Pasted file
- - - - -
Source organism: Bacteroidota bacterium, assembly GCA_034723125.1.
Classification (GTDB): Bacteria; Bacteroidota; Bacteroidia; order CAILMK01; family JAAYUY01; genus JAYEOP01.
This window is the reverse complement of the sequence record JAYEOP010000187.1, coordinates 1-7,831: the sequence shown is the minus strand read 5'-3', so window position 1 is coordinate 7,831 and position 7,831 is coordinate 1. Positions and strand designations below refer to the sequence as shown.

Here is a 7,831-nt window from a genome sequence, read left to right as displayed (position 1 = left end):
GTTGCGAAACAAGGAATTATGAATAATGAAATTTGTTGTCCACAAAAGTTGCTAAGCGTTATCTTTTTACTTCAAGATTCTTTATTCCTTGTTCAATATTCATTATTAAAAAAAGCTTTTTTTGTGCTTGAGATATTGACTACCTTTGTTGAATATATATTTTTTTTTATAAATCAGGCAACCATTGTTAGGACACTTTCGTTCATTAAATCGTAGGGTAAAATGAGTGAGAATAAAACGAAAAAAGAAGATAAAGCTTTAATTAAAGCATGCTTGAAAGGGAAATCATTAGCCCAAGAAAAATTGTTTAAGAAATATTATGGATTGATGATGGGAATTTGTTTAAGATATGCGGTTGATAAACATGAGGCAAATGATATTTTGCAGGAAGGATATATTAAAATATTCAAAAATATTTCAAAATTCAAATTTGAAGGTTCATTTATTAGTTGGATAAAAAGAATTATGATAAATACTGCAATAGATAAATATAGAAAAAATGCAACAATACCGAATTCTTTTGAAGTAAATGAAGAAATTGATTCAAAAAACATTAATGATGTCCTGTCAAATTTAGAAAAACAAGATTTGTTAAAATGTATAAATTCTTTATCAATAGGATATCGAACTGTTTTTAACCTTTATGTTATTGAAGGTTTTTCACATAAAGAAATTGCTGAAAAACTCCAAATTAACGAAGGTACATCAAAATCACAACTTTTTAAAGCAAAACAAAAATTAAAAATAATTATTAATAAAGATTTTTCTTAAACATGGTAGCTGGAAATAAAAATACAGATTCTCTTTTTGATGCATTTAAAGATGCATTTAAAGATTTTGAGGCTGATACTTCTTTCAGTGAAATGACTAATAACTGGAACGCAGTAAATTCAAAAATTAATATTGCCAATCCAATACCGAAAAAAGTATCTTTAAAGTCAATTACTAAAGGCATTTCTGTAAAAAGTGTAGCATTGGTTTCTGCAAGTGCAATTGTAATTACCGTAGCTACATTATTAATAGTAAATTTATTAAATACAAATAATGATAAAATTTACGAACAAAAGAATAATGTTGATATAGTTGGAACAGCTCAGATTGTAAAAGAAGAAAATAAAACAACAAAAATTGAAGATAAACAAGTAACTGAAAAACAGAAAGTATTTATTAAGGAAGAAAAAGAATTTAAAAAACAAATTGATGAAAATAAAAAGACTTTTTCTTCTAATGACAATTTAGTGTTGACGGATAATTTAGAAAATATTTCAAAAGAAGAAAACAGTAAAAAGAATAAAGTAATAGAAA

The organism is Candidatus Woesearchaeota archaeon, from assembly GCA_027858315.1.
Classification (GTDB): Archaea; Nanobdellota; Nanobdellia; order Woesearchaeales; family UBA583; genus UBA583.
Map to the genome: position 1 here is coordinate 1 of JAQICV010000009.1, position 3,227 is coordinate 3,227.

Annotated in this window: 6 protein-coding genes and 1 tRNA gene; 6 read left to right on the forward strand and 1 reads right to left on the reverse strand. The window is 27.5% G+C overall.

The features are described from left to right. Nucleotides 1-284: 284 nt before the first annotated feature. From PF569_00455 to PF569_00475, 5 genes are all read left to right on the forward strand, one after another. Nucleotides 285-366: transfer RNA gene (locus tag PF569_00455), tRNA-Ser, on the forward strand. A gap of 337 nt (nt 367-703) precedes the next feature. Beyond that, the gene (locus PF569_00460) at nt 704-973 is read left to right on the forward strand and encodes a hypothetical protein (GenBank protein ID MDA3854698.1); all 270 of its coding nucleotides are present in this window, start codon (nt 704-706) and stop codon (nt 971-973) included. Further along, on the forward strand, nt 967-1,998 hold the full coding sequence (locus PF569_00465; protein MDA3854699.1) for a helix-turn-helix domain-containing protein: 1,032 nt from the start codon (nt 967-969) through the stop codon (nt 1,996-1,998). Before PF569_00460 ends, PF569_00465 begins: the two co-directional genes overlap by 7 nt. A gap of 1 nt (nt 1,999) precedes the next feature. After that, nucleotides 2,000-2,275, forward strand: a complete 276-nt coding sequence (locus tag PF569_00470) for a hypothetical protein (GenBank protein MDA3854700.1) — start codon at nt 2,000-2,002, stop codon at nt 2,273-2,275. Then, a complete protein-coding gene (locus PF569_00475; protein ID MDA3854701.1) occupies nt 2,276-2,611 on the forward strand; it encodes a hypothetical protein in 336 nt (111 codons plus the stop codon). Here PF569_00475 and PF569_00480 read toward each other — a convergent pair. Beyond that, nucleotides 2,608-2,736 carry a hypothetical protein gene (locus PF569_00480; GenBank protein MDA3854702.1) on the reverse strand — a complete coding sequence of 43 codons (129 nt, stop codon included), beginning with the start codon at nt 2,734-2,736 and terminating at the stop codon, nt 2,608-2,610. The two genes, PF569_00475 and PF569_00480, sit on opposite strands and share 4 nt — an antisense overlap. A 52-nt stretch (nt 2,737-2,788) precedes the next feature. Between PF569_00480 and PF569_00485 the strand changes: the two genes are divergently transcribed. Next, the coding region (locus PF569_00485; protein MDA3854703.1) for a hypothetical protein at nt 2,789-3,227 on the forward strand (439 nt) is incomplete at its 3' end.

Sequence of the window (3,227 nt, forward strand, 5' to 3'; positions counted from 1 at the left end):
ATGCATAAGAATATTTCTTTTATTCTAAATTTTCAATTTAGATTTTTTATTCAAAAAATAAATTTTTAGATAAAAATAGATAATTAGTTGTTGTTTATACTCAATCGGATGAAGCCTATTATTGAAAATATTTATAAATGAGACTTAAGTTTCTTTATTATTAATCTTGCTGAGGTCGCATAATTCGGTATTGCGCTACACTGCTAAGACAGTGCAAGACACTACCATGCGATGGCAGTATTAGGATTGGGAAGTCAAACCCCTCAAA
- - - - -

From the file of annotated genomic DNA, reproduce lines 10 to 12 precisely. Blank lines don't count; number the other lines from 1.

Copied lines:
The features are described from left to right. Nucleotides 1-284: 284 nt before the first annotated feature. From PF569_00455 to PF569_00475, 5 genes are all read left to right on the forward strand, one after another. Nucleotides 285-366: transfer RNA gene (locus tag PF569_00455), tRNA-Ser, on the forward strand. A gap of 337 nt (nt 367-703) precedes the next feature. Beyond that, the gene (locus PF569_00460) at nt 704-973 is read left to right on the forward strand and encodes a hypothetical protein (GenBank protein ID MDA3854698.1); all 270 of its coding nucleotides are present in this window, start codon (nt 704-706) and stop codon (nt 971-973) included. Further along, on the forward strand, nt 967-1,998 hold the full coding sequence (locus PF569_00465; protein MDA3854699.1) for a helix-turn-helix domain-containing protein: 1,032 nt from the start codon (nt 967-969) through the stop codon (nt 1,996-1,998). Before PF569_00460 ends, PF569_00465 begins: the two co-directional genes overlap by 7 nt. A gap of 1 nt (nt 1,999) precedes the next feature. After that, nucleotides 2,000-2,275, forward strand: a complete 276-nt coding sequence (locus tag PF569_00470) for a hypothetical protein (GenBank protein MDA3854700.1) — start codon at nt 2,000-2,002, stop codon at nt 2,273-2,275. Then, a complete protein-coding gene (locus PF569_00475; protein ID MDA3854701.1) occupies nt 2,276-2,611 on the forward strand; it encodes a hypothetical protein in 336 nt (111 codons plus the stop codon). Here PF569_00475 and PF569_00480 read toward each other — a convergent pair. Beyond that, nucleotides 2,608-2,736 carry a hypothetical protein gene (locus PF569_00480; GenBank protein MDA3854702.1) on the reverse strand — a complete coding sequence of 43 codons (129 nt, stop codon included), beginning with the start codon at nt 2,734-2,736 and terminating at the stop codon, nt 2,608-2,610. The two genes, PF569_00475 and PF569_00480, sit on opposite strands and share 4 nt — an antisense overlap. A 52-nt stretch (nt 2,737-2,788) precedes the next feature. Between PF569_00480 and PF569_00485 the strand changes: the two genes are divergently transcribed. Next, the coding region (locus PF569_00485; protein MDA3854703.1) for a hypothetical protein at nt 2,789-3,227 on the forward strand (439 nt) is incomplete at its 3' end.

Sequence of the window (3,227 nt, forward strand, 5' to 3'; positions counted from 1 at the left end):
ATGCATAAGAATATTTCTTTTATTCTAAATTTTCAATTTAGATTTTTTATTCAAAAAATAAATTTTTAGATAAAAATAGATAATTAGTTGTTGTTTATACTCAATCGGATGAAGCCTATTATTGAAAATATTTATAAATGAGACTTAAGTTTCTTTATTATTAATCTTGCTGAGGTCGCATAATTCGGTATTGCGCTACACTGCTAAGACAGTGCAAGACACTACCATGCGATGGCAGTATTAGGATTGGGAAGTCAAACCCCTCAAA